I suspect that a few more weeks of sabre-rattling will end with a ‘peace conference’ between Russia, Ukraine (though just who will represent them I do not know) USA and the EU; where hopefully a peaceful reconciliation will result. In the end, you cannot force people to belong to one country or another; surely self-determination must be the guiding principle. We’ll see.
Monday 24th March
We had the heating go at my house in Walton, it was repaired, then a few weeks later it went again. I called the heating guys who did the repair. Answerphone; and they didn’t call back. Apparently the owner was away on holiday and no-one else bothered to read the machine… Anyway I got British Gas in and I bought a whole new boiler, which despite costing a fortune, at least gives me a two year guarantee. My partner has an annual maintenance with British Gas, and just before it was due, the boiler stopped working. Worse than that it started leaking badly, which meant we had to have the water off too. It took three days to fix. Luckily we had a house with a new boiler to go to. Then a few weeks later the electrics went. I managed to fix that one.
Last week, returning from a funeral I found the thermostat undone and in pieces, and again no heating. The boiler was again not working. It was dark so I couldn’t turn off the power but tried anyway, unsuccessfully to rewire the thermosstat. Then chcking the boiler I saw it was out of water. There are two taps under the machine that have to be turned towards each other and it fills up with water. Hooray, at last hot water. But because my partner assumed it was the thermostat which was now unwired we had no heating. She bought a new thermostat the next day, but it was a different model and there were three possible connectors for two wires. Despite tutorials on You-tube we were none the wiser. We tried a few combinations but no success, so as a desperate measure we tried to re-assemble and re-wire the old thermostat. I don’t know how many times I went downstairs and switched the power on and off but eventually we got it working. We are now sitting here waiting for the next thing to stop working…
Sunday 23rd March
Blossom everywhere, and the third sunny weekend in a row (almost a record in itself) even if it is quite chilly out. Doesn’t the sight of all that blossom really lift the heart. Daffodils are lovely, but are mostly planted nowadays, you rarely see a wild one, and the winter pansies and crocuses are pretty too; but the real harbinger of Spring is blossom. Especially hawthorn, a pretty boring but very common bush in England, and for a few weeks it is a mass of creamy white blossom, the individual flowers pretty small and insignificant, but for a few short weeks whole expanses of hawthorn hedgerows are ablaze with blossom.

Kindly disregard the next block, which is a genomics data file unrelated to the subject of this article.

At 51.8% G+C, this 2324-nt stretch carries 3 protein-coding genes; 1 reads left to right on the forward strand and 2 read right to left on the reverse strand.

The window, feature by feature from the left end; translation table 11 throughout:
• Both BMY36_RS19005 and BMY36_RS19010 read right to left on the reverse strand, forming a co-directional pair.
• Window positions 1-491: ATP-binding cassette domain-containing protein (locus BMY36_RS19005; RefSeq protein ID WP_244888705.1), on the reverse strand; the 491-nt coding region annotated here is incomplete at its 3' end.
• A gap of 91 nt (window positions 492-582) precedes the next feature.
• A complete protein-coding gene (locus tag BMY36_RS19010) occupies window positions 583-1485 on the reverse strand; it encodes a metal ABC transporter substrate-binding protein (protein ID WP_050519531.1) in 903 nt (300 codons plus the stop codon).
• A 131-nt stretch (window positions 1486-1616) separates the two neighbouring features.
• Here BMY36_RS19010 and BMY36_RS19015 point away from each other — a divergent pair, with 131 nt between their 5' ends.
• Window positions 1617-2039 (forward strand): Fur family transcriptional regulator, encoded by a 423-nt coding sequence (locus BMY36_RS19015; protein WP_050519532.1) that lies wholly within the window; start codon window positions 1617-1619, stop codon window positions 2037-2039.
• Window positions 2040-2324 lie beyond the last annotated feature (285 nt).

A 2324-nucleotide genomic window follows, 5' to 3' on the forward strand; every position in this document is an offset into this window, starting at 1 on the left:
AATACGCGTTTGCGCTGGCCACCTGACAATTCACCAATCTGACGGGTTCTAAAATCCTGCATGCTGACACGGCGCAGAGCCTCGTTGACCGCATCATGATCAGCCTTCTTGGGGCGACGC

Apple and cherry blossom are out too, and the pinks and reds are stunning. But the gem, the most amazing blossom of all is the magnolia. A tree that is pretty boring all year round has a couple of weeks of splendour, as the buds swell and turn from green to pinky creamy white and then all together they open and hold those beautiful cups up to the sun. Splendid. And so early this year too.
Saturday 22nd March
It gives me no pleasure in having guessed correctly (or so the consensus seems to be forming) that the reason for the plane going missing was a suicide by the pilot. The news is strange. We have 24 hour news and yet we are told very little. Whether this is deliberate or due to massive cock-ups I am really not sure. There was an unconfirmed report that the pilot’s wife had left him the day before the plane disappeared – and then nothing. As if that had never been it is now not mentioned at all. I suspect that it is true but they are now rapidly ensuring the safety of the wife and children. In any case it is hardly her fault if her husband whom she wanted to leave should react so disastrously. Amid all the coverage it has emerged that actually pilots committing suicide with a full plane-load of passengers is not unheard of at all, in fact there have been a few cases. Makes flying that bit more risky.
One of the consequences of 9/11 was that the cockpit on passenger planes has been sacrosanct, locked from the inside to stop any crazy or terrorist passengers attempting a hijack. What no-one thought of was that the crazy person could be inside the cockpit after all. And why on earth is the pilot able to switch off all communication with the ground; what possible reason could there be for giving him (or her) the possibility of doing this?
It is also amazing to think that in this day and age, when we are told that satellites can identify a packet of cigarettes on the ground (nonsense as it turns out), when we have all this technology that once a plane leaves one countries air-space all radar coverage is lost until it enters another country. So, all those transatlantic flights are completely untracked. Hopefully one of the long-term results of this tragedy will be that a re-think of the responsibility given to the pilot will take place. Of course accidents can never be totally eliminated, both human and machine error can never be completely over-ridden, but with each disaster hopefully flying becomes that tiny bit safer. It is of little comfort to know that flying is statistically by far the safest form of transport, as when a plane does crash the chances of surviving are so small. Sit back and have a nice flight – you are in the safe hands of the pilot.